The shame is that this horribly interesting little circuit of rage, revenge and literary slight-of-hand accounts for just a "tiny portion" of Kureishi's own talent. He can still be the generous and open-hearted Chekhov of Bromley, as well as the slyly embittered Philip Roth of West Kensington. Released at the same time as Intimacy, the film My Son The Fanatic - scripted by Kureishi from his own story, and directed by Udayan Prasad - showcased the warm and funny connoisseur of character whom these quarrels have pushed into the shade. It gave one gem of a part to the great Indian actor Om Puri as a secular, bacon butty-loving cabbie with a pious Islamist son, and another to Rachel Griffiths as his street-walking lover.

The movie stretched its sympathies all the way from West Riding prostitutes to Muslim fundamentalists. Kureishi spent time among the angry Asian youth of Bradford in the wake of the 1989 fatwa against Salman Rushdie. He retains the sharp, clear, non-judgmental eye of the first-rate reporter. Yet, even in this film, hints of self-examination still abound. "I have done nothing wrong," whines the jolly cab-driver Parvez when his wife packs to leave. "Oh, yes," she replies. "One unforgivable thing. Put self before family."

From the start, the equation of self and family proved the thorniest of puzzles for Kureishi. His well-born father, who met his mother on a blind date at Victoria Station in 1950, had sacrificed his own artistic ambitions for the safety of home. At some point, the son inwardly refused ever to strike a like bargain. Besides, Bromley in the age of David Bowie - its other famous contemporary son - felt more like a springboard than a resting-place.

A teenage rebel, Jimi Hendrix fan and incongruous Black Panther acolyte, Kureishi suffered real and wounding racial insults - even in the gentle Kentish suburbs of the Sixties. One teacher used to call him "Pakistani Pete". In the playground, skinheads turned Powellite taunts - and fists - on him.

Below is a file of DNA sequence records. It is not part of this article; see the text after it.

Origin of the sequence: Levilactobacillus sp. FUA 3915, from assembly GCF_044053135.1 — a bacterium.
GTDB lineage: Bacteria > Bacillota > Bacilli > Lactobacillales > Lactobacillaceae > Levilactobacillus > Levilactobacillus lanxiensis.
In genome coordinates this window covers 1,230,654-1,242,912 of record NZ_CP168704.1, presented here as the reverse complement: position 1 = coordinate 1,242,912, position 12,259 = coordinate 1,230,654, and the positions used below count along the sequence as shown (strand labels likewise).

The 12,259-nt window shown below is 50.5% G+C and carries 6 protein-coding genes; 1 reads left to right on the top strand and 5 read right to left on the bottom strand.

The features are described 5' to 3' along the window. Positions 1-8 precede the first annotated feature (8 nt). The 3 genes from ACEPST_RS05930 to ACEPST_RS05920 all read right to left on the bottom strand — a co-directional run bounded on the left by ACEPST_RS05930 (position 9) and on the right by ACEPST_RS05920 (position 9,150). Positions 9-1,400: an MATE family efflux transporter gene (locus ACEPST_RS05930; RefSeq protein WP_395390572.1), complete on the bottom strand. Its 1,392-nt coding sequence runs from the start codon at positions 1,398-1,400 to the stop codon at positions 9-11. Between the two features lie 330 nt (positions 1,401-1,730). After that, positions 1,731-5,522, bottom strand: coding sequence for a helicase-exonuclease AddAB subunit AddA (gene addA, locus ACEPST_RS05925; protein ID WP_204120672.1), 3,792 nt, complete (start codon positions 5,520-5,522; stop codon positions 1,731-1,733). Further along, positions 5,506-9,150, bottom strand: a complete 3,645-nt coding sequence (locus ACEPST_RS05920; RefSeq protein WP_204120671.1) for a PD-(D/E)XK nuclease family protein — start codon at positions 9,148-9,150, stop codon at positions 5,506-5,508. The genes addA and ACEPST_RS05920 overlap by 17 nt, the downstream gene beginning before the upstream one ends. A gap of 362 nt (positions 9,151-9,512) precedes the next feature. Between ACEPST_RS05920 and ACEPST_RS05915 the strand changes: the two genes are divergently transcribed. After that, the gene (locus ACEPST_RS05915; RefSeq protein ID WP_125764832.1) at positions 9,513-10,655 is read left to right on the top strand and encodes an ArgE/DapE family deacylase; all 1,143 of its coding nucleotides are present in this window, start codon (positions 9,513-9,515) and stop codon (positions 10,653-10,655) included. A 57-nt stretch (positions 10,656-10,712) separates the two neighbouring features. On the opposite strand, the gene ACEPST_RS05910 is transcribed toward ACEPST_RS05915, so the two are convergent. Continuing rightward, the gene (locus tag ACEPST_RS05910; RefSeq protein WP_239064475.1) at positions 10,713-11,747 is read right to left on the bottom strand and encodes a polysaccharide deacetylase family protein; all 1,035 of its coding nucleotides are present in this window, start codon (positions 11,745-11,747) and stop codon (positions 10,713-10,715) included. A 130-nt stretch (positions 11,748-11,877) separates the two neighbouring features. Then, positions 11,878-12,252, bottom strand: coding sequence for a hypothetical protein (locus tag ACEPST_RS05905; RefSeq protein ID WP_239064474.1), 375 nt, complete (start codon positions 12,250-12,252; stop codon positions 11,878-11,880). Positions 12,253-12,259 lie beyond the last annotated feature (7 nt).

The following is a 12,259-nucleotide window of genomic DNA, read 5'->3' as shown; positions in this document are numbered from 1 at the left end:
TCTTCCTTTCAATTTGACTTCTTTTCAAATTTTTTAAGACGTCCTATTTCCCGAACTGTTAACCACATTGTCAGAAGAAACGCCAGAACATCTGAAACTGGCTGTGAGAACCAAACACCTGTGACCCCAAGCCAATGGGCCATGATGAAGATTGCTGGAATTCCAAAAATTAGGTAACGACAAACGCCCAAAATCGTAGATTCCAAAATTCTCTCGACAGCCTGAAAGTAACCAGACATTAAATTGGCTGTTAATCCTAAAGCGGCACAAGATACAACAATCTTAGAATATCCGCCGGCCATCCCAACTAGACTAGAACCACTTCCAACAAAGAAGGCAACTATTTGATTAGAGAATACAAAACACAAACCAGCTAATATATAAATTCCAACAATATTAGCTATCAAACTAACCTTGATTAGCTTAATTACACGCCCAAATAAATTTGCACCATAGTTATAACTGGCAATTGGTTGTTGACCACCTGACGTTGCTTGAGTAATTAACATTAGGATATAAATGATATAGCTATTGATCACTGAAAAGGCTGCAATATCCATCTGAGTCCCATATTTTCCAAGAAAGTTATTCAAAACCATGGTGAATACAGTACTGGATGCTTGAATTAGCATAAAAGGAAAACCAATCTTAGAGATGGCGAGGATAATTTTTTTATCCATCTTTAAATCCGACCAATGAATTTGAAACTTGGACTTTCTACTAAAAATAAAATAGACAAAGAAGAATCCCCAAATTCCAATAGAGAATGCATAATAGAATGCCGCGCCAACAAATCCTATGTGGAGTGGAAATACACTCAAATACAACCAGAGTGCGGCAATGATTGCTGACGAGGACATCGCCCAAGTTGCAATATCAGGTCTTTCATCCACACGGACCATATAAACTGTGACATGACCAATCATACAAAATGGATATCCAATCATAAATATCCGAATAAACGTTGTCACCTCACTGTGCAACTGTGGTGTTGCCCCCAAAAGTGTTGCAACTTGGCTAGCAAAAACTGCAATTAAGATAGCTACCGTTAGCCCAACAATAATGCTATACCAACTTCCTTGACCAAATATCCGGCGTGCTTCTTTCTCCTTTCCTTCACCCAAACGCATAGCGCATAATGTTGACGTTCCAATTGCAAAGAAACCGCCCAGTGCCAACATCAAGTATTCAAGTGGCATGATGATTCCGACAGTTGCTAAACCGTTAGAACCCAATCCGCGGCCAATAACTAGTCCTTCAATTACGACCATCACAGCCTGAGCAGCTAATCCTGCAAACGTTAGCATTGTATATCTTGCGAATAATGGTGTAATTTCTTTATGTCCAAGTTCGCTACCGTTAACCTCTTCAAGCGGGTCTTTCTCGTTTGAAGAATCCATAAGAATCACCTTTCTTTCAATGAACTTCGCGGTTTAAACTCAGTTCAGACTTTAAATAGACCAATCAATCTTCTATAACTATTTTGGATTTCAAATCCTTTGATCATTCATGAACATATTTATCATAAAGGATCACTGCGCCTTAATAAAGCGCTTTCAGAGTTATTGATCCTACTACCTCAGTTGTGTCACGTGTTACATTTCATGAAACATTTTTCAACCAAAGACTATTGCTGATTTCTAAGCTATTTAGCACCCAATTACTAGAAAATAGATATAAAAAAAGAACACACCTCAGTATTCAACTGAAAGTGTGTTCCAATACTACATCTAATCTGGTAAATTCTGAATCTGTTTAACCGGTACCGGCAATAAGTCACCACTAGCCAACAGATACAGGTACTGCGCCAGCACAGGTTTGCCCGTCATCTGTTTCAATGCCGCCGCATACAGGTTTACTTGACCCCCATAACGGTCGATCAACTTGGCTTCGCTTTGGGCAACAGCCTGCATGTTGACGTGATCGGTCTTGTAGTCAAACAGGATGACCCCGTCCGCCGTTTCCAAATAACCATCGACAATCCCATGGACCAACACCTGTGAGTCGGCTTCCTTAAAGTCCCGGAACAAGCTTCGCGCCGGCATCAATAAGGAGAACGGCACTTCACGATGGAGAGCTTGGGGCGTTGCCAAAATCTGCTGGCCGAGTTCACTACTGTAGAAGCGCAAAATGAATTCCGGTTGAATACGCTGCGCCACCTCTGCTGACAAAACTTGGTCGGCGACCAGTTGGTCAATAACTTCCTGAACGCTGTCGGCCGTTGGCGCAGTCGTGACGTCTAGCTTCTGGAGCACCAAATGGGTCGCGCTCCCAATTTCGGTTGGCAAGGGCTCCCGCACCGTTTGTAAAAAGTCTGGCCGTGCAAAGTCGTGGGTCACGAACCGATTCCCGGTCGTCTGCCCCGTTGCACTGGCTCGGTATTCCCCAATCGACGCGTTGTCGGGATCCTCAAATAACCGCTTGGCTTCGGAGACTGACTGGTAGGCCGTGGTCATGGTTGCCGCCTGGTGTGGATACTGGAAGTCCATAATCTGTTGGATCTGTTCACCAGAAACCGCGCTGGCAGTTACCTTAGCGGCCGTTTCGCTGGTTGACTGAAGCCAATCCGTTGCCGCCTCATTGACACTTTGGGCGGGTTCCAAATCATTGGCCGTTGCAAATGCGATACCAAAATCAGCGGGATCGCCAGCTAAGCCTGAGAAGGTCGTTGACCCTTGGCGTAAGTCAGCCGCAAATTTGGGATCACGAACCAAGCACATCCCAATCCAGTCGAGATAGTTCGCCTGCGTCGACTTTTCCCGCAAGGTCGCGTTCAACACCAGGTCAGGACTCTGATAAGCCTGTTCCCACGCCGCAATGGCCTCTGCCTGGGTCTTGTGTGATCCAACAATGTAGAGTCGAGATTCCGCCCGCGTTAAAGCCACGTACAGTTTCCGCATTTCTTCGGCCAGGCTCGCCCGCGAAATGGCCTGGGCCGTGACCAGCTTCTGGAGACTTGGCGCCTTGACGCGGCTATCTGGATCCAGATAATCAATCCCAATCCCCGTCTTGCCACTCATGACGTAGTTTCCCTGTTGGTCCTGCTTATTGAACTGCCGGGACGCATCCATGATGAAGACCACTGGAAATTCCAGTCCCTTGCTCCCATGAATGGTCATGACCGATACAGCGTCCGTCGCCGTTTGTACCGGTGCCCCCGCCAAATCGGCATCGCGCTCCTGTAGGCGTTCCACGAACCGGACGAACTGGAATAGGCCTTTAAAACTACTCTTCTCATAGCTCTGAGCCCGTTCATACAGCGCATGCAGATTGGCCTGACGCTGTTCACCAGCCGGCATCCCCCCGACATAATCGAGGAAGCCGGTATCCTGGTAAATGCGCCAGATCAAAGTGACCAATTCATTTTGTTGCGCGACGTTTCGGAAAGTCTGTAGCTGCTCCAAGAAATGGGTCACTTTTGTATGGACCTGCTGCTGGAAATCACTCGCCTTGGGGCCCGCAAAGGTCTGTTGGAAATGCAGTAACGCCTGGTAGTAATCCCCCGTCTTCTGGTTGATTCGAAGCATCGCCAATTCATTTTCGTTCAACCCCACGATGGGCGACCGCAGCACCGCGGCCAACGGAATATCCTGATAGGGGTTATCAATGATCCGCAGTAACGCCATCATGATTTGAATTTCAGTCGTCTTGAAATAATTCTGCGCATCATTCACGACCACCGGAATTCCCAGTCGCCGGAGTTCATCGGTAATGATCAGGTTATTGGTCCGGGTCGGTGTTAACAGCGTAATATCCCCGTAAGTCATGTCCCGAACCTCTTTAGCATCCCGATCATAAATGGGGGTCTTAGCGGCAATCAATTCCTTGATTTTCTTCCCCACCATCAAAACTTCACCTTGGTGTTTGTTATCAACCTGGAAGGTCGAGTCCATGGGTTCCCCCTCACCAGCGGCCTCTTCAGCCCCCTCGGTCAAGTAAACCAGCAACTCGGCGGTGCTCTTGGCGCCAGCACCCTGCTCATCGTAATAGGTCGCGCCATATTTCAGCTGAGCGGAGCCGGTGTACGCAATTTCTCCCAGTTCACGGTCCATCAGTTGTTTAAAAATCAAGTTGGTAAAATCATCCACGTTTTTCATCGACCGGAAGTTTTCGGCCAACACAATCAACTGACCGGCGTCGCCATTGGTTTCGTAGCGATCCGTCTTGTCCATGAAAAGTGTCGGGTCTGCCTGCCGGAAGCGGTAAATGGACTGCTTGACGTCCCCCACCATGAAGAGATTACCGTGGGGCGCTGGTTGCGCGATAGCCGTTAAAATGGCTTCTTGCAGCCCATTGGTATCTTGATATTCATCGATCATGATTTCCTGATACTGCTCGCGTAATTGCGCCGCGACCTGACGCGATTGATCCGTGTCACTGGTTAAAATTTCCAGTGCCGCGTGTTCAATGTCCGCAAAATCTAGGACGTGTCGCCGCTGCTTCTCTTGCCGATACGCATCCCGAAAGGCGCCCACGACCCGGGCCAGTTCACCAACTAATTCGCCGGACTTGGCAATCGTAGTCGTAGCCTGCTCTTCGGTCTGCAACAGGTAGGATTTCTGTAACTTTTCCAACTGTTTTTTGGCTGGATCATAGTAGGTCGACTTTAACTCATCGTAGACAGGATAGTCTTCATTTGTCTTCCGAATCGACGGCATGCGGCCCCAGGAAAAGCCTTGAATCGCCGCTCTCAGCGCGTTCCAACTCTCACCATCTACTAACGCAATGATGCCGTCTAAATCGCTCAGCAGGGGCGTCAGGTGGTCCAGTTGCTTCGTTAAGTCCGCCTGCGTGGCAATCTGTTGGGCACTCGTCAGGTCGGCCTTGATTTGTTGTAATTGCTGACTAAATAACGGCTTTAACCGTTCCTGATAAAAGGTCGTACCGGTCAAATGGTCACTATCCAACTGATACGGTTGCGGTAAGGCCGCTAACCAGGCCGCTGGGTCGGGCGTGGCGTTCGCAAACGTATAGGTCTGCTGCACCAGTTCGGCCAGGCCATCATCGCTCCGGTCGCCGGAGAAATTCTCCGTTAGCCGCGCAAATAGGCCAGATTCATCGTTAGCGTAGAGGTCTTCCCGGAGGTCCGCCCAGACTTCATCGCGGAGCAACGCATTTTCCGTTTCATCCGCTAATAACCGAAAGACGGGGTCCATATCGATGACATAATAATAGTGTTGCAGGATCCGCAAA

The mixed background, the gnawing aspirations, the proud marginality, the love-affair with pop - all of that turned into Kureishi's dramatic trademark when the philosophy graduate left King's College, London, and began writing for the theatre. Even the titles of plays such as Outskirts and Birds of Passage tell of their uneasy pleasure in breaching boundaries. Success came fast - at 22 his work appeared at the Royal Court - but soon Kureishi hit the ceiling of the small-scale, subsidised stage. In a typically decisive move, he posted the Channel 4-commissioned script of My Beautiful Laundrette through director Stephen Frears's letterbox in Notting Hill. So another act began, more glamorous - and more risky.

The film's delirious spin on multi-cultural, Thatcher-battered Eighties Britain upgraded Frears, thrust Daniel Day-Lewis straight into stardom - and made its writer's name as well. For such an alleged narcissist, Kureishi has a fine record of creating career-boosting jobs for other people. But the sequel, Sammy and Rosie Get Laid, suffered too much from a kind of Brixton frontline chic in its louche cocktail of sex and sociology. The critic Pauline Kael shrewdly called its underclass capers "as stylised as Hollywood musical". Then an ill-conceived debut as a film director, London Kills Me, collapsed into a droopy, druggie puddle - but Kureishi's literary star had started to ascend.